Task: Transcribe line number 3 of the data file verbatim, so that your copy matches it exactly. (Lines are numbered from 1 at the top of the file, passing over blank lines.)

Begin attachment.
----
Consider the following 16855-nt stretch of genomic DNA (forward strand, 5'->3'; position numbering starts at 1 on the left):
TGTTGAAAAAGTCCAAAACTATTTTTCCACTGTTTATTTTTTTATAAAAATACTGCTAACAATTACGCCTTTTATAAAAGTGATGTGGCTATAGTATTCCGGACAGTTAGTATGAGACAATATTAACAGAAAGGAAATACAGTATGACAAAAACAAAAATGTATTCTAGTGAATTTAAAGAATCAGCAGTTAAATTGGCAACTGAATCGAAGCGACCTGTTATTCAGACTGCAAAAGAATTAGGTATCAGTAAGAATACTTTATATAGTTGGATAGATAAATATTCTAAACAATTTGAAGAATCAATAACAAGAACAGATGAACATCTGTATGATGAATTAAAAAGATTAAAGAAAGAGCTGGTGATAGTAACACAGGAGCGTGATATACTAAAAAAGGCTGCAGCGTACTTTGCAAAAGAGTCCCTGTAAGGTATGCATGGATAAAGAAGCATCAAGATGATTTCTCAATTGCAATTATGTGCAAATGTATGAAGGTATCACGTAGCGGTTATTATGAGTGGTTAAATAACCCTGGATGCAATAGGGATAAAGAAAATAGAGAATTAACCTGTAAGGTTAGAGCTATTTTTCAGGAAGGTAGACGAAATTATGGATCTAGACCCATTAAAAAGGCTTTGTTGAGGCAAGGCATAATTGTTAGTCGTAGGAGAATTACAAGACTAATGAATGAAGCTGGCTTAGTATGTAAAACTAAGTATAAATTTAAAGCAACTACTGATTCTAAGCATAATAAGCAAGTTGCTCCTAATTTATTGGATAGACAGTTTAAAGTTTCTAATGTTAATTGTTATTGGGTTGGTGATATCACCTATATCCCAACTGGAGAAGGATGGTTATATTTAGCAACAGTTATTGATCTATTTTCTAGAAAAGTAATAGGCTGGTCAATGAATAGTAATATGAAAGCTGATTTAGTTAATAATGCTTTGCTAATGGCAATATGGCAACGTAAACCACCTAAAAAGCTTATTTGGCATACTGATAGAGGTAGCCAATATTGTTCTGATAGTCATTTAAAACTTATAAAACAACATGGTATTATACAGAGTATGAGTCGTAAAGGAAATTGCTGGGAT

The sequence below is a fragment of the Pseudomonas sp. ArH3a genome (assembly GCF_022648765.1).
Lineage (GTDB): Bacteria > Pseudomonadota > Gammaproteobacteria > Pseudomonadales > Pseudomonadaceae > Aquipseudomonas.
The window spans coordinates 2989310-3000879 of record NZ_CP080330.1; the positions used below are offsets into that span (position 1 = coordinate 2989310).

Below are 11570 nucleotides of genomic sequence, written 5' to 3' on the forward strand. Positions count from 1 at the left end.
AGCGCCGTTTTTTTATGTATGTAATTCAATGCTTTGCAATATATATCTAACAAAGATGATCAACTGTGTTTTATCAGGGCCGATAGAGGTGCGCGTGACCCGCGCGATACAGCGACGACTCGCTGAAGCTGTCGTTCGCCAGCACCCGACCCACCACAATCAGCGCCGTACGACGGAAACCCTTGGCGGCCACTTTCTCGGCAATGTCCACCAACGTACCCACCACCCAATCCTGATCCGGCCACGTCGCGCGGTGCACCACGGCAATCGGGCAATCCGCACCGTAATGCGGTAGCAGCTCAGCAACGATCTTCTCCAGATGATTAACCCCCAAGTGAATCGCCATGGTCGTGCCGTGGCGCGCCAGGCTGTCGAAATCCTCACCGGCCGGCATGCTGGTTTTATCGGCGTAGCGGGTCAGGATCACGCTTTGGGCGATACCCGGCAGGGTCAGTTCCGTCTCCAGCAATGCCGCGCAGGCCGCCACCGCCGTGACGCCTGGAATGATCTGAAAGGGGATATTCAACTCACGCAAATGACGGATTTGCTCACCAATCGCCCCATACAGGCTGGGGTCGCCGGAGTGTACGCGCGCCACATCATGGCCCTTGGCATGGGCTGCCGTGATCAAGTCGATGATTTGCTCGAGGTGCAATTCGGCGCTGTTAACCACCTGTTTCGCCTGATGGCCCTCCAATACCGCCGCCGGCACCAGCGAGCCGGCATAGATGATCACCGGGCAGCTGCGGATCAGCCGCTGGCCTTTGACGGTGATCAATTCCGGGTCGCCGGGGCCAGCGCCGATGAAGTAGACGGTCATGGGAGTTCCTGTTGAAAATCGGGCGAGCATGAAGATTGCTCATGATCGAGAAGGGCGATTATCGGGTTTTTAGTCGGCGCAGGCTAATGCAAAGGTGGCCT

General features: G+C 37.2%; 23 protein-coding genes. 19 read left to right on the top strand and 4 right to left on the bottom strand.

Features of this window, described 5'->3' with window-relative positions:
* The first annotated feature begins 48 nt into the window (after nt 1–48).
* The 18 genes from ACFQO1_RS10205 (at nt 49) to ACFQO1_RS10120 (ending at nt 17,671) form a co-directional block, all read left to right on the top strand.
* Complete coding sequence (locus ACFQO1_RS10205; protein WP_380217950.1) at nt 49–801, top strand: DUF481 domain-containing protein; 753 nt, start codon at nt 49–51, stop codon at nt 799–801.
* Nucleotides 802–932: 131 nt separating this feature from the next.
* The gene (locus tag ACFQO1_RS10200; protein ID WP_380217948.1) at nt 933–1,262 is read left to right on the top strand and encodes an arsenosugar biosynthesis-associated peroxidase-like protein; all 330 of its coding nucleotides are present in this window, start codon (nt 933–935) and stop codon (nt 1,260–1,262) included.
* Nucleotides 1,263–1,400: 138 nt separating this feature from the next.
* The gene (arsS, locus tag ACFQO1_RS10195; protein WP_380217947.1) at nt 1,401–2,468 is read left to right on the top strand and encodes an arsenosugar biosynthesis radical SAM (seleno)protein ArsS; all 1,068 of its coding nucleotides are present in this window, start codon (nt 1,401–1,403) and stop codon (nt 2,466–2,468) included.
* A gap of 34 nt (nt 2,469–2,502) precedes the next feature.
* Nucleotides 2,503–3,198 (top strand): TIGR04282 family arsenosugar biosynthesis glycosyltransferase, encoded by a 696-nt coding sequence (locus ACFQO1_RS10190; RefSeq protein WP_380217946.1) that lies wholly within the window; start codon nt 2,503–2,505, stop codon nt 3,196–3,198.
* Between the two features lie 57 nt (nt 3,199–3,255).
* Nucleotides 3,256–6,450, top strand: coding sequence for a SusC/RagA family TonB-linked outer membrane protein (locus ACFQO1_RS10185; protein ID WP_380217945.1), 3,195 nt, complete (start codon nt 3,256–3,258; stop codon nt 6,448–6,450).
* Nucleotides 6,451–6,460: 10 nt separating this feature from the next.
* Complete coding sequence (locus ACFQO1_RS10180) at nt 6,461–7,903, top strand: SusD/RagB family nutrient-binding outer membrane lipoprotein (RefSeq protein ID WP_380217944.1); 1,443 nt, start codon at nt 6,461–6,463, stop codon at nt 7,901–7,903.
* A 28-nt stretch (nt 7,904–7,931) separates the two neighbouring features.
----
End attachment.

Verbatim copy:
The sequence below is a fragment of the Pseudomonas sp. ArH3a genome (assembly GCF_022648765.1).